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Hatch Holds Hearing On US Corporate Tax Integration

by Mike Godfrey,, Washington

20 May 2016

On May 17, further to his proposal for reform that would integrate the corporate and individual US tax codes, Senate Finance Committee Chairman Orrin Hatch (R – Utah) held a hearing on a measure that would allow US corporations to deduct dividends paid from their tax calculations.

In his opening testimony, Hatch said that, "under the current system, income earned only once by corporations – on behalf of its shareholders – is taxed twice, thanks to a fiction created in the law that treats a business and its owners as two separate, taxable entities. Specifically, [a corporation's] earnings are taxed under the corporate income tax system, generally at a rate of 35 percent. When the corporation distributes a portion of those earnings to its shareholders in the form of dividends, we tax those earnings a second time at the individual level."

In a recent paper, the Tax Foundation explained that "the combined top federal tax rate on equity-financed corporate income in the United States is 50.47 percent, compared to a top federal tax rate of 43.4 percent on other business income."

Hatch pointed out that "the current system of double taxation has resulted in a number of unintended economic distortions that wouldn't exist under a more integrated system" – including a bias in the choice of business entity against the corporate model; and the favoring of debt-financed investment over equity-financed investment, as a corporation can deduct interest paid to bond-holders, but no similar deduction exists for dividends paid to shareholders.

The two main ways to integrate the corporate and individual tax codes would either allow shareholders a credit for corporate taxes paid (credit imputation) or allow corporations to deduct dividends paid (dividends paid deduction). One of the reasons why Hatch has chosen to pursue the latter is that it "would permit businesses to cut their own effective tax rates."

It would, he said, accomplish the goal of bringing down corporate tax rates, "without many of the trade-offs associated with a reduction in the statutory tax rate." It would also "create greater parity between debt and equity, … [and] could help with some of our international tax problems by reducing the pressure on companies to invert."

While he confirmed his plan to submit a proposal to the Finance Committee "in the next several weeks," he acknowledged that "some groups – including tax-exempt entities and retirement plans – may have some concerns with a dividends paid deduction." However, he said "we can craft a system where these parties will be treated in a manner that is comparable to current law."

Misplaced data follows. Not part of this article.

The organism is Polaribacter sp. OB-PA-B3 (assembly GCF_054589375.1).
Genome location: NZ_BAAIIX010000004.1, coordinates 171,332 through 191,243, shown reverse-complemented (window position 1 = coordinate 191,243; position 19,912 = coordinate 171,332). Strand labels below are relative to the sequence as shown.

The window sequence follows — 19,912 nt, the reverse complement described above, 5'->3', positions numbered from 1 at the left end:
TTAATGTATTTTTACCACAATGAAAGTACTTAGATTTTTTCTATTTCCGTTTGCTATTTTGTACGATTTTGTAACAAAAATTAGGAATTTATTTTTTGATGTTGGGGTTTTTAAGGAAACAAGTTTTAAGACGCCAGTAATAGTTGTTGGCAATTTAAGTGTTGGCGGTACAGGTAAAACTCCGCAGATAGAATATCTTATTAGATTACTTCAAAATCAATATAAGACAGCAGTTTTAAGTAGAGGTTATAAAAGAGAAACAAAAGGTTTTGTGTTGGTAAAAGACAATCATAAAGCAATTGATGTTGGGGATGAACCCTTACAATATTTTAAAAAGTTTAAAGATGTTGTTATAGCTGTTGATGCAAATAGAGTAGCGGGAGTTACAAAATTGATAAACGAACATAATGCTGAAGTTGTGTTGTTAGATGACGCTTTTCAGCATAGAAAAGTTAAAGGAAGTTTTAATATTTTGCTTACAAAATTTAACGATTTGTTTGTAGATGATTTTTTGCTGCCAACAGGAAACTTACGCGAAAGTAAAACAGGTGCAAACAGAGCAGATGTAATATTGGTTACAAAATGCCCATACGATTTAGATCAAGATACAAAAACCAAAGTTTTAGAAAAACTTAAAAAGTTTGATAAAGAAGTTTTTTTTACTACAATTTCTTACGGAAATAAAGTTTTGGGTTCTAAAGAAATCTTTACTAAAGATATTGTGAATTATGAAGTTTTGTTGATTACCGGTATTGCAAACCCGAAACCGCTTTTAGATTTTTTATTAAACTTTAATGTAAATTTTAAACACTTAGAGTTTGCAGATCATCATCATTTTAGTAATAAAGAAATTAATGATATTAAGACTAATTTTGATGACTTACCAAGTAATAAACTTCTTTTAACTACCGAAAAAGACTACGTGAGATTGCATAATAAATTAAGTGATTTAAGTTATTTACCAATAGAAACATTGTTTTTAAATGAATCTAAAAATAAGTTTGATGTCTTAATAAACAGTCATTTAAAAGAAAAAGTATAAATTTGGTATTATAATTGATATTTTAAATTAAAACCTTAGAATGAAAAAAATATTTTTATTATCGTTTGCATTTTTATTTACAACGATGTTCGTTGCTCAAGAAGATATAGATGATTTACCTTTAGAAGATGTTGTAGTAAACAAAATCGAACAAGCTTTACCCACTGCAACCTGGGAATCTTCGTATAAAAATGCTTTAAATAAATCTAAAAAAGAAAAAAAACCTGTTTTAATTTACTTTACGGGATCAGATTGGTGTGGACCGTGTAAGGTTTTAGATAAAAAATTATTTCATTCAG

Such concerns were raised immediately by Ron Wyden (D – Oregon), the Committee's Ranking Member, who pointed out that a dividends paid deduction could result in the double taxation of stock holdings in retirement savings accounts, where tax is deferred until income is withdrawn. He saw that "corporate integration could often add a second tax hit up front" on the dividends the accounts receive.

In her testimony, Judy Miller, Director of Retirement Policy for the American Retirement Association, argued that corporate integration proposals would "reduce the incentives for small business owners to save for themselves through a qualified retirement plan, discourage the establishment and maintenance of these retirement plans, and so reduce the availability of workplace retirement savings."

Steven Rosenthal, Senior Fellow at the Urban-Brookings Tax Policy Center (TPC), pointed out that "the share of corporate stock issued by US corporations held in taxable accounts fell more than two-thirds over the past 50 years, from 83.6 percent in 1965 to 24.2 percent in 2015." US retirement accounts and foreign investors "have largely displaced taxable accounts as the owners of stock issued by US corporations."

As a result, according to TPC calculations, "only about a quarter of dividends are paid to taxable accounts. So, the shift [to dividends tax deduction] might generate relatively little revenue. To keep reform revenue neutral, Congress would need to substantially increase the tax rate on dividends and capital gains – perhaps both to individuals and tax-exempt accounts and institutions."

TAGS: individuals | tax | investment | business | pensions | retirement | equity investment | corporation tax | tax rates | United States | tax breaks | dividends | Tax | BEPS

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